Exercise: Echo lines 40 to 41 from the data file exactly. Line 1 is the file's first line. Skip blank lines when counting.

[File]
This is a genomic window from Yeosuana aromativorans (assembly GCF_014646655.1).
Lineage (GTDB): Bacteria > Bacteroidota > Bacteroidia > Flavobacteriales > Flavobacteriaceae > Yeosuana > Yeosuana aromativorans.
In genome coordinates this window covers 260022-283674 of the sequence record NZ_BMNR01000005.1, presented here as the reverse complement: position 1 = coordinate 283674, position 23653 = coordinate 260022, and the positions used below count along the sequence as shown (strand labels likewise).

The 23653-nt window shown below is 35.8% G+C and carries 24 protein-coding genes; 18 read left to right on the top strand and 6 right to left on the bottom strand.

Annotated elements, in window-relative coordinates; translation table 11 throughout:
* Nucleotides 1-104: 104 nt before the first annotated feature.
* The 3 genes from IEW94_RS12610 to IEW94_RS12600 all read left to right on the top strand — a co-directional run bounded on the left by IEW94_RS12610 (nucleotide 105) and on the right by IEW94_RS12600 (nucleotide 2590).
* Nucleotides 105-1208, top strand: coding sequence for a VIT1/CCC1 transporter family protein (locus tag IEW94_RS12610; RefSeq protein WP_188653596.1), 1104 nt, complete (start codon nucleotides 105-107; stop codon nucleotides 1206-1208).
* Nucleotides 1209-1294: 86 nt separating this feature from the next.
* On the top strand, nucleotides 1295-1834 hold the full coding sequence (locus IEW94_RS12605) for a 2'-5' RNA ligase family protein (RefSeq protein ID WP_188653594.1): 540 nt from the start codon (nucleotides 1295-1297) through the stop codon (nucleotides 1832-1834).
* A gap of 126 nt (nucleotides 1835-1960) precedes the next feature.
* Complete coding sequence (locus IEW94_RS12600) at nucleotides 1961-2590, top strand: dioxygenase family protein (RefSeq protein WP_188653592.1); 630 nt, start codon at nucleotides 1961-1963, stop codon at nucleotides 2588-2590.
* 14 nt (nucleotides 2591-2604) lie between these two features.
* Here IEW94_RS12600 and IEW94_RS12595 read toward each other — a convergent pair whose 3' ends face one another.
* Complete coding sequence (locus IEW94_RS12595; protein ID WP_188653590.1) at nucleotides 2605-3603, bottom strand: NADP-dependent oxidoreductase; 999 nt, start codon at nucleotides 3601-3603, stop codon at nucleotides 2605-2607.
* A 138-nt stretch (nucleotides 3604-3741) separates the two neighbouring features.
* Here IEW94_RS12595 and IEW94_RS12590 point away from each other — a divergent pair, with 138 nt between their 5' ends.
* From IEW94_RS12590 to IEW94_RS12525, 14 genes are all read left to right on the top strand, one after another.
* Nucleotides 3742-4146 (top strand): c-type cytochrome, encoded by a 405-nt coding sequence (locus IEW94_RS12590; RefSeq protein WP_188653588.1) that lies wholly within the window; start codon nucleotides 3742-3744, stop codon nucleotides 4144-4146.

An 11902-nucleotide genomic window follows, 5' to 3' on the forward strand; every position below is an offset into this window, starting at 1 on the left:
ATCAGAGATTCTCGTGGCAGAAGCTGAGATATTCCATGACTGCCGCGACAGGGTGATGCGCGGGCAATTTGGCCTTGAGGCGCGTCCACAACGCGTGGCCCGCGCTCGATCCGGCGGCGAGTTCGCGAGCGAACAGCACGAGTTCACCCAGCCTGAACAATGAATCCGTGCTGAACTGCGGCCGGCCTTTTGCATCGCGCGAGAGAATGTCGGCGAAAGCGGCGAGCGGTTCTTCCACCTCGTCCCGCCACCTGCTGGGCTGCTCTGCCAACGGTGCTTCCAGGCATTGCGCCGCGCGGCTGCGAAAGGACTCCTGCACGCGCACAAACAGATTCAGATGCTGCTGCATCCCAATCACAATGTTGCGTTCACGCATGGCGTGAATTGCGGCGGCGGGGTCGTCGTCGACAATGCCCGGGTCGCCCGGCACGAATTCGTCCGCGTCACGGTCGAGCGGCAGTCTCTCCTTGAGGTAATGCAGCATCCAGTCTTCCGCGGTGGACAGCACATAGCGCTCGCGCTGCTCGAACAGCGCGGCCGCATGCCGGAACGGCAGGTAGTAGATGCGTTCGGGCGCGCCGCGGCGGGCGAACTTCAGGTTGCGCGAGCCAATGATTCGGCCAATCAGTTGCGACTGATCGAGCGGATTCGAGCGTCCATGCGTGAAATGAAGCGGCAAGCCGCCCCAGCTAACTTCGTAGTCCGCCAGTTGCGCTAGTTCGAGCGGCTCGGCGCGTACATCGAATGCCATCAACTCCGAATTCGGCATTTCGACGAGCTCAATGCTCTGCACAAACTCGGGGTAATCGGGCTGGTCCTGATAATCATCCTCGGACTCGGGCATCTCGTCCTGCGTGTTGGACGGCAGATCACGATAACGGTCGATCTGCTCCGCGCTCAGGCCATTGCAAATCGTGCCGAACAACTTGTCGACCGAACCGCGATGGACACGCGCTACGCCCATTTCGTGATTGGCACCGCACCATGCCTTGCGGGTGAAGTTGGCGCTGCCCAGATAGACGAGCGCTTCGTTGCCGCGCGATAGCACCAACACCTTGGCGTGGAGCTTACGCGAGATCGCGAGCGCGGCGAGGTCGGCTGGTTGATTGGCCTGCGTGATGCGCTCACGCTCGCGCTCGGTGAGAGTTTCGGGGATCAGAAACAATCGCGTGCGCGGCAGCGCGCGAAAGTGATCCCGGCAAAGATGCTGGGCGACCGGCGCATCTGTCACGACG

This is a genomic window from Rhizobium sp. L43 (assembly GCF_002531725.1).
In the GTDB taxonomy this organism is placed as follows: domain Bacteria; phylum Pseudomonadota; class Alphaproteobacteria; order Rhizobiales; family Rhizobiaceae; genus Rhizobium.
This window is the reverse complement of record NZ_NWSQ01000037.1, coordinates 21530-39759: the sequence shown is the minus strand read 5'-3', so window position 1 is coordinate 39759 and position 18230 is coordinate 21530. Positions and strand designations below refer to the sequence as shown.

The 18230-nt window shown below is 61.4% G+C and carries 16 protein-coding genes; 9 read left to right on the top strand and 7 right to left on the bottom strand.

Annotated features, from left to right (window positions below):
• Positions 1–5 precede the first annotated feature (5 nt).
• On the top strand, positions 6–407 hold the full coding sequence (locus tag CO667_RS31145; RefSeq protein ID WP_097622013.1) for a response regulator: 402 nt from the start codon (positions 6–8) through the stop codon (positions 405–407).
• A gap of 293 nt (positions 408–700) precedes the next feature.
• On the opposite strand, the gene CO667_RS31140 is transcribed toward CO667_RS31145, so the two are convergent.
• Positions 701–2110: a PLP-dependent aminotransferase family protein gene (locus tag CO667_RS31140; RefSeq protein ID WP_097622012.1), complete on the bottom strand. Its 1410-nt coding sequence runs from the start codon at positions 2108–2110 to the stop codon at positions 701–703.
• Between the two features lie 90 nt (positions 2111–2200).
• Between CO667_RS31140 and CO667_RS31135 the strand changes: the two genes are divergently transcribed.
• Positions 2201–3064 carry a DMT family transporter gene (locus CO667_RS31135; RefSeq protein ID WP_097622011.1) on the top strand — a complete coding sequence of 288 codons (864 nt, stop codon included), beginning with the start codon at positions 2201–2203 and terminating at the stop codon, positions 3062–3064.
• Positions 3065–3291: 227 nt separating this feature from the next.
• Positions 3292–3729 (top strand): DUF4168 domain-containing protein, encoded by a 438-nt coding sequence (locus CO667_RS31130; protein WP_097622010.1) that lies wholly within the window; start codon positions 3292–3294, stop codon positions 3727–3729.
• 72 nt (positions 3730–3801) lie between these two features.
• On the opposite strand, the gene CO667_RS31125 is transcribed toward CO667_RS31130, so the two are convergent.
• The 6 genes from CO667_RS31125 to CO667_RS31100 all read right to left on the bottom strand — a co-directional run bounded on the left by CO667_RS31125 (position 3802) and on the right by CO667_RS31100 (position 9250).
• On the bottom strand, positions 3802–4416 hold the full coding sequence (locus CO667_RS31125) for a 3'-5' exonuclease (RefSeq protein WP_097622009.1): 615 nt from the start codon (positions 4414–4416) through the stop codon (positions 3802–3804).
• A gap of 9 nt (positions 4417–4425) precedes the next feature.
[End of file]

• On the bottom strand, positions 3802–4416 hold the full coding sequence (locus CO667_RS31125) for a 3'-5' exonuclease (RefSeq protein WP_097622009.1): 615 nt from the start codon (positions 4414–4416) through the stop codon (positions 3802–3804).
• A gap of 9 nt (positions 4417–4425) precedes the next feature.